How to layer lighting in a room

August 14, 2015

How to layer lighting in a room

If you’ve been following our blogs a bit, you know we often mention layering lighting. It can be described as the practice of placing lights at various heights, to achieve a balanced level of lighting in your home. Basically, your room will feel a lot more homely and comfortable when you turn the lights on in the evening. But did you know you can “layer” lights in various other ways, too? In particular, you can layer colours, styles, brightness and size. Keeping these 5 home lighting ideas in mind can help you determine which lighting to place where, making the lighting look dynamic and stylish at the same time. So let’s not waste any more time and have a look at how to layer lighting the right way!

1. Layering height

One of the more familiar design rules is that you need to be layering your lighting in height. If possible, have a mix of floor lamps, table lamps and pendant lights. Practically, having lights at various heights spreads the light throughout the room better, and allows you to place them where particular tasks are performed. But it also makes the room more well-lit in general, creating an overall pleasant level of brightness. This doesn’t necessarily mean the whole room has to be super bright. Layering brightness is also important.

2. Layering brightness

In terms of brightness, layering lighting means you have enough lights and options to control the brightness in a space to suit a particular mood or activity. The easiest way to do this is by means of dimmers, which are great to change your general lighting from bright to a more low-key lighting level. If you have lights that aren’t compatible with a dimmer, a combination of table and floor lamps or canned lights is great to create softer, ambient lighting. This also gives your room a more dynamic feeling.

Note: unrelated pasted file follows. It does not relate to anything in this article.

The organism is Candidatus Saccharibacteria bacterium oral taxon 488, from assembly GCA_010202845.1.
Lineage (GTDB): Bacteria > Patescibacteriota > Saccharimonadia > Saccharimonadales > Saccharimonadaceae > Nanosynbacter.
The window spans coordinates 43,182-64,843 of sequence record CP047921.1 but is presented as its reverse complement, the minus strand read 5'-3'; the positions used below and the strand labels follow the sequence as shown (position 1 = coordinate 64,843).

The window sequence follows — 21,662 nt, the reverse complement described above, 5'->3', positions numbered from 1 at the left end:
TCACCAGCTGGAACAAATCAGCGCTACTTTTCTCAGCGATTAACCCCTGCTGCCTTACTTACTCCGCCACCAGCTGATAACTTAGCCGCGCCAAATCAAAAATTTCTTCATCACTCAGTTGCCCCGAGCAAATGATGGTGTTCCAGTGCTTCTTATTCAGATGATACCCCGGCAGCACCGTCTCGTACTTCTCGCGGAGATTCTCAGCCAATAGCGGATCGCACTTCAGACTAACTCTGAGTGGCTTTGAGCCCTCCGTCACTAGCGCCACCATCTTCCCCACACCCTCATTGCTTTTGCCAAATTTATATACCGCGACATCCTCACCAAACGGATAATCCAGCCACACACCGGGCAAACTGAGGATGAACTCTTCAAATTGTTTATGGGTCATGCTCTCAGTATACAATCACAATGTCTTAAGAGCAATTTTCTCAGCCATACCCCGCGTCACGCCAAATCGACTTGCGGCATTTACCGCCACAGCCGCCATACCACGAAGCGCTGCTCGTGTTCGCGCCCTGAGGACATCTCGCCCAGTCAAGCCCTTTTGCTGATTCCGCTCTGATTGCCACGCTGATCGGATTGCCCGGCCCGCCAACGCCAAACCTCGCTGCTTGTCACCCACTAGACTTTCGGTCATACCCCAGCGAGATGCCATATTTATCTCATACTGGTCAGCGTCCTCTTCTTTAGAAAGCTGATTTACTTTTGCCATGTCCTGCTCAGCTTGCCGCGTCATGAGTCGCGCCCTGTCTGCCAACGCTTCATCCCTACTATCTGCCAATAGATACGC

3. Layering colour

Don't be afraid to mix and match colours, but don’t overdo it either. What usually works is to choose up to three strong complementing colours or materials that stand out against a more neutral background. With this colour scheme, you can still make a room feel more layered and interesting with a few mismatched items. Pick a floor lamp in a different colour than your table lamps, for example, but let them keep the same shade for continuity. Lamps can make a real statement this way without feeling out of place.

4. Layering style

In keeping with the example of mismatched lamps, using different lamp styles can really work to make your interior design varied. With styles, you also layer lighting by going for a different design with one or multiple lights while keeping one element the same to bring everything together. This can be colour, shade shape or material, for example. The example above by Tiltpixel shows two totally different lights – two vintage industrial wall lights on a swing arm and two contemporary pendant lights above the bar in the back. Both fit into the interior because of their similar chrome finish and designating area.    

5. Layering size

Layering lighting in terms of size means you have to consider the proportions but also the purpose when deciding on a lighting fixture. This is directly related to scale: a large floor lamp over a small occasional chair would work serve its purpose as a reading light but wouldn’t work well when it comes to scale. It would look out of place. On the other hand, if your seating is large you should look at medium to large lamp bases. Make sure you have lights of various sizes in your room for a dynamic look, but that all of these fit into their particular ‘zone’.

Height, brightness, colour, style and size – these 5 home lighting ideas to layer lighting should help you look at your rooms in a different way. Consider which of these boxes are already ticked in your rooms and which could be improved. Did you learn something new or have some tips of your own? We would love to hear what you think in the comments below!

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